Forest carbon credits
Among the various types of credits on the voluntary carbon markets, forest carbon credits, also called REDD+ credits—short for Reducing Emissions from Deforestation or Forest Degradation—are the most richly valued. Carbon market indices by S&P Global Platts show that REDD+ credits were trading in August at twice the value of other types of carbon credits: roughly $12 versus $6.50 on average over the past month.
“The trend is directly related to the social and biodiversity benefits that REDD+ projects deliver; beyond CO2 avoided,” explains Gerald Prolman, CEO of Everland, a conservation marketing company with a large portfolio of REDD+ projects. Such credits have been certified to go beyond climate action and have co-benefits that address other UN Sustainable Development Goals (SDGs) such as no poverty, zero hunger, and decent work and economic growth—attributes highly sought by the markets.
A registry maintained by Verra, the non-profit organization that develops the quality standards against which 70% of projects are certified, shows the mix of companies that retire REDD+ credits—the industry term denoting when carbon credits have been used to offset emissions and therefore represent the most direct link between expenditure and impact—is a diverse one. Some come from high-emissions industries like Chevron and Shell. Others are from luxury sector firms like Gucci and Chanel. Yet others are from food and beverage companies like Ben & Jerry’s and BrewDog, and entertainment industry giants, like Disney and Netflix.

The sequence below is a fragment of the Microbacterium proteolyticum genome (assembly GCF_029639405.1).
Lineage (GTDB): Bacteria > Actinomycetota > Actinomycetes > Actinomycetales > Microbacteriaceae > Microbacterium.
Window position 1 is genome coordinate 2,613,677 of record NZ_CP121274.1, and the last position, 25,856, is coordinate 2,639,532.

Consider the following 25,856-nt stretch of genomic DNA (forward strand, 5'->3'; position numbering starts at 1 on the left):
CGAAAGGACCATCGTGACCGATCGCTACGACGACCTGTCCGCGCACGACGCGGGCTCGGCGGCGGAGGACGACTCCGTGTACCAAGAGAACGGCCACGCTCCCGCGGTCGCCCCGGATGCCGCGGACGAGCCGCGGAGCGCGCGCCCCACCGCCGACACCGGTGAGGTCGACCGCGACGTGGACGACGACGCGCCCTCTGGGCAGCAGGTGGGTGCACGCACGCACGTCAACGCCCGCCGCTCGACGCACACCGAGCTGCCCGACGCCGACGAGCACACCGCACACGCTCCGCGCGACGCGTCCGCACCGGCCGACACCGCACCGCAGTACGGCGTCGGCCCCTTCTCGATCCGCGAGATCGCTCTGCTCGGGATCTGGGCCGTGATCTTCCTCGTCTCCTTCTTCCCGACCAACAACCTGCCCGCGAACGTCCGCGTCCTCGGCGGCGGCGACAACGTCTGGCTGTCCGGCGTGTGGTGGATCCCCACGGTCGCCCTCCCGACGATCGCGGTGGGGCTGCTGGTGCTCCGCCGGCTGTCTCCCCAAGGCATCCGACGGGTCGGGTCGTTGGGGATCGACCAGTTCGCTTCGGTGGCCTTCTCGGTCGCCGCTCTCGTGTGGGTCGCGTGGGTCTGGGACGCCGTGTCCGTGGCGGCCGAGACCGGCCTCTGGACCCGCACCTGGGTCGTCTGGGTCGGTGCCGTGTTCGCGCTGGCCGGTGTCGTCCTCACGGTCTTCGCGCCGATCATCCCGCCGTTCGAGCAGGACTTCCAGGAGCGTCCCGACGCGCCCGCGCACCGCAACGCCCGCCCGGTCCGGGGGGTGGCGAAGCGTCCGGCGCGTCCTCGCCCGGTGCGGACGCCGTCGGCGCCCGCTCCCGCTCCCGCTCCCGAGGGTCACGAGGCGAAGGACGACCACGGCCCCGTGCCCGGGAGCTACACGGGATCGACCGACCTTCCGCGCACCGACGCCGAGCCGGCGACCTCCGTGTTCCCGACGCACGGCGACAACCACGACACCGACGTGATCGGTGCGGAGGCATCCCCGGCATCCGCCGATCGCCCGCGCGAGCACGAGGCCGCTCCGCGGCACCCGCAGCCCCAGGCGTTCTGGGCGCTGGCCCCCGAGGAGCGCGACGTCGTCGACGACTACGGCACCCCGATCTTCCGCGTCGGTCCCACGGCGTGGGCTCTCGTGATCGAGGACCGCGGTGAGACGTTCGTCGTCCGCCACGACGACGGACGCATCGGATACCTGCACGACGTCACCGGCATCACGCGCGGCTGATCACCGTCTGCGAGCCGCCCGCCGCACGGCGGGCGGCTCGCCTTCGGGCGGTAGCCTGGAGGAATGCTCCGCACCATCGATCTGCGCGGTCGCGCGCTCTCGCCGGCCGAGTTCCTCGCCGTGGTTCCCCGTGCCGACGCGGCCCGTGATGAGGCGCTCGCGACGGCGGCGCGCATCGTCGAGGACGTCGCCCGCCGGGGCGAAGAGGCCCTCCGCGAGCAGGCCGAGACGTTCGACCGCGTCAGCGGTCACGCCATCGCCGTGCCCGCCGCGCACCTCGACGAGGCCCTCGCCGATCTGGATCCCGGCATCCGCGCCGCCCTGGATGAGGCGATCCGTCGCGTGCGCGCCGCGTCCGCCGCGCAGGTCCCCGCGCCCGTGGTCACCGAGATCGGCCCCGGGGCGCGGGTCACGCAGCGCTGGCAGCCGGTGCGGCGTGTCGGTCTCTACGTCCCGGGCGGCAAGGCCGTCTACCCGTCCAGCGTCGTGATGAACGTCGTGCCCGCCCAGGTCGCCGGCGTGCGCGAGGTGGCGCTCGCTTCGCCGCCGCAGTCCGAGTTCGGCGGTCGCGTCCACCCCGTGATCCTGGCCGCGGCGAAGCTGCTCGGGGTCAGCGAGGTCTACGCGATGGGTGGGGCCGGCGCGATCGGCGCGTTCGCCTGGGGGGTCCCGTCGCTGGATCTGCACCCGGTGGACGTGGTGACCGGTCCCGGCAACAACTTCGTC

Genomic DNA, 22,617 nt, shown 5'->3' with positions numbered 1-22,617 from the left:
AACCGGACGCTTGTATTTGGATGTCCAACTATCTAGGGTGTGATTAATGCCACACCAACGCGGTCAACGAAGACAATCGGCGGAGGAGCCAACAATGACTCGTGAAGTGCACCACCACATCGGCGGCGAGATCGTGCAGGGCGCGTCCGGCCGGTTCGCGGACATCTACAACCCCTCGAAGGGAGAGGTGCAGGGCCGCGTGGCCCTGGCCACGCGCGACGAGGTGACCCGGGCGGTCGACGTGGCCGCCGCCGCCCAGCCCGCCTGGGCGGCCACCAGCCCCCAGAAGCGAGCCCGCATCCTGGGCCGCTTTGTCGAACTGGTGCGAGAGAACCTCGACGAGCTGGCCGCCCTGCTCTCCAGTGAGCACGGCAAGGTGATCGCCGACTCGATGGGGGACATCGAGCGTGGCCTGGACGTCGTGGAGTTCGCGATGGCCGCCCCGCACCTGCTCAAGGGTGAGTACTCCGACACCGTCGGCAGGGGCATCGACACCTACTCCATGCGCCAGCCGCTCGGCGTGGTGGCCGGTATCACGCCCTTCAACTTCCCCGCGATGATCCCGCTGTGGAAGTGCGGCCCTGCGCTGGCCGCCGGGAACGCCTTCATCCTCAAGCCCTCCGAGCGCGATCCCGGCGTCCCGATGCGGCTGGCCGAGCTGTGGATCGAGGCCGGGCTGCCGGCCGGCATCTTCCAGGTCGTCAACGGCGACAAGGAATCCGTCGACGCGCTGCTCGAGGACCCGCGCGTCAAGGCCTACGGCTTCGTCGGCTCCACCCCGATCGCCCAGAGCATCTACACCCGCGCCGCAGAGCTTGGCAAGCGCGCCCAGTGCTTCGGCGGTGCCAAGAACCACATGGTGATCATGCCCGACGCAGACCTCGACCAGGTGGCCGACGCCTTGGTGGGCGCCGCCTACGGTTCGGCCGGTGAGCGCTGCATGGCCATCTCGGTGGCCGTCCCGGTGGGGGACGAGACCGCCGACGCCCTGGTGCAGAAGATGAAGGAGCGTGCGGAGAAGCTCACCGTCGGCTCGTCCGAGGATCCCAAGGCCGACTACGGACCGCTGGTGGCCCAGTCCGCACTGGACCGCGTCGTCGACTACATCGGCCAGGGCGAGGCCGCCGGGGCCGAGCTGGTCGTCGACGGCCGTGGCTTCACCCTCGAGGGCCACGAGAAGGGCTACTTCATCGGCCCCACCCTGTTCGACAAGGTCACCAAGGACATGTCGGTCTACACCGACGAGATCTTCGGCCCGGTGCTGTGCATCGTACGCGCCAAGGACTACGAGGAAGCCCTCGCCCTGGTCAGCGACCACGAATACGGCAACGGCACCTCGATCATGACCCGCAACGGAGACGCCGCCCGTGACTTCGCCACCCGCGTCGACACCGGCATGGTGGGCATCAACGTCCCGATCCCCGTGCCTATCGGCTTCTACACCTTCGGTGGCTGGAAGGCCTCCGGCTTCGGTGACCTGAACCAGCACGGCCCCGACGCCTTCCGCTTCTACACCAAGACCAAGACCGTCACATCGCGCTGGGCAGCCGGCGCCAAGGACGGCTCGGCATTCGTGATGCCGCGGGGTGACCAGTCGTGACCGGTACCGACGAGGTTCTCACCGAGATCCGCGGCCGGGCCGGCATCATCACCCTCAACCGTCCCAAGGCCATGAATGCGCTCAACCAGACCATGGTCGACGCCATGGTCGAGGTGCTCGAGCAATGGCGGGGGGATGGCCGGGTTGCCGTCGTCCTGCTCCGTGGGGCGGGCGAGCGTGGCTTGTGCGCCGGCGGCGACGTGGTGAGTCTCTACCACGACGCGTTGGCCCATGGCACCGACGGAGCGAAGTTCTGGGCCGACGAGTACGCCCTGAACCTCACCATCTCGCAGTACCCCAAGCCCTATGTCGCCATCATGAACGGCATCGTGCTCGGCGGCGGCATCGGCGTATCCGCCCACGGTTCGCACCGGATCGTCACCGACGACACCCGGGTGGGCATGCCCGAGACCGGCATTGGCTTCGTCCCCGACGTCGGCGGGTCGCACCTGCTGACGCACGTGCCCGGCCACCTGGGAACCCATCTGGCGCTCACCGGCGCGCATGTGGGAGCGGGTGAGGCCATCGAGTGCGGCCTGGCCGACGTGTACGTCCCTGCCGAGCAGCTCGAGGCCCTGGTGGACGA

Expenditures are usually confidential, but a few companies see benefits in being transparent. DeLuca says Delta Air Lines spent $30 million and retired 13 million tCO2e of REDD+ credits in 2020. Its REDD+ purchases support projects in Indonesia and Cambodia that together account for almost a million acres of forest, and are home to around 25,000 forest dwellers and endangered species like the Asian elephant and Bornean Orangutan.
And in its 2020 performance update, cosmetics giant Chanel disclosed that it was investing $55 million in nature-based solutions which include REDD+ between 2019 and 2024 in order to achieve carbon neutrality by 2019.
Collectively, companies on Verra’s registry retired around 22 million REDD+ credits in 2020, worth approximately $110 million using reference prices by OPIS. McKinsey estimates that REDD+ could supply emission reductions of up to 2.6 gigatons of carbon dioxide equivalent (GtCO2e) annually—between 4% and 12% of reductions needed from now to 2030 to meet the Paris Agreement goal.